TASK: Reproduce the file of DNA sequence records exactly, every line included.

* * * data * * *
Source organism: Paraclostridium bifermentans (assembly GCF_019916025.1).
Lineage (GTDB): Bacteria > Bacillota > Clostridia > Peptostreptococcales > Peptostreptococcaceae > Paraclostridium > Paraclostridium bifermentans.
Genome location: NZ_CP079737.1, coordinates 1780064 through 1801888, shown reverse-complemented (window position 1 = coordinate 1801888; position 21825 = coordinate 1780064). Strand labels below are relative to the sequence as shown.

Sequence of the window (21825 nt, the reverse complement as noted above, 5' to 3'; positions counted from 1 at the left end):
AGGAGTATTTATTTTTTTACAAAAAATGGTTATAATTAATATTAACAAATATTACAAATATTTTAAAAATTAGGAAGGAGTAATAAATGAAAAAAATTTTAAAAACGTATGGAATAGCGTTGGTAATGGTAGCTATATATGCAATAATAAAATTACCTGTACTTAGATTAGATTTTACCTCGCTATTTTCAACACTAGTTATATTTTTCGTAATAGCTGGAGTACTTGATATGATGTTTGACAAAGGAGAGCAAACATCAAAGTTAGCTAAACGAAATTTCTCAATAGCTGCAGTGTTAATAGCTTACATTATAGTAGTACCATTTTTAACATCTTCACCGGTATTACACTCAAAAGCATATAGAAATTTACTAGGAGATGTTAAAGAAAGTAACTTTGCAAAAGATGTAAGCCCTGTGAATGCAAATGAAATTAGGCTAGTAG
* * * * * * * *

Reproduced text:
Source organism: Paraclostridium bifermentans (assembly GCF_019916025.1).
Lineage (GTDB): Bacteria > Bacillota > Clostridia > Peptostreptococcales > Peptostreptococcaceae > Paraclostridium > Paraclostridium bifermentans.
Genome location: NZ_CP079737.1, coordinates 1780064 through 1801888, shown reverse-complemented (window position 1 = coordinate 1801888; position 21825 = coordinate 1780064). Strand labels below are relative to the sequence as shown.

Sequence of the window (21825 nt, the reverse complement as noted above, 5' to 3'; positions counted from 1 at the left end):
AGGAGTATTTATTTTTTTACAAAAAATGGTTATAATTAATATTAACAAATATTACAAATATTTTAAAAATTAGGAAGGAGTAATAAATGAAAAAAATTTTAAAAACGTATGGAATAGCGTTGGTAATGGTAGCTATATATGCAATAATAAAATTACCTGTACTTAGATTAGATTTTACCTCGCTATTTTCAACACTAGTTATATTTTTCGTAATAGCTGGAGTACTTGATATGATGTTTGACAAAGGAGAGCAAACATCAAAGTTAGCTAAACGAAATTTCTCAATAGCTGCAGTGTTAATAGCTTACATTATAGTAGTACCATTTTTAACATCTTCACCGGTATTACACTCAAAAGCATATAGAAATTTACTAGGAGATGTTAAAGAAAGTAACTTTGCAAAAGATGTAAGCCCTGTGAATGCAAATGAAATTAGGCTAGTAG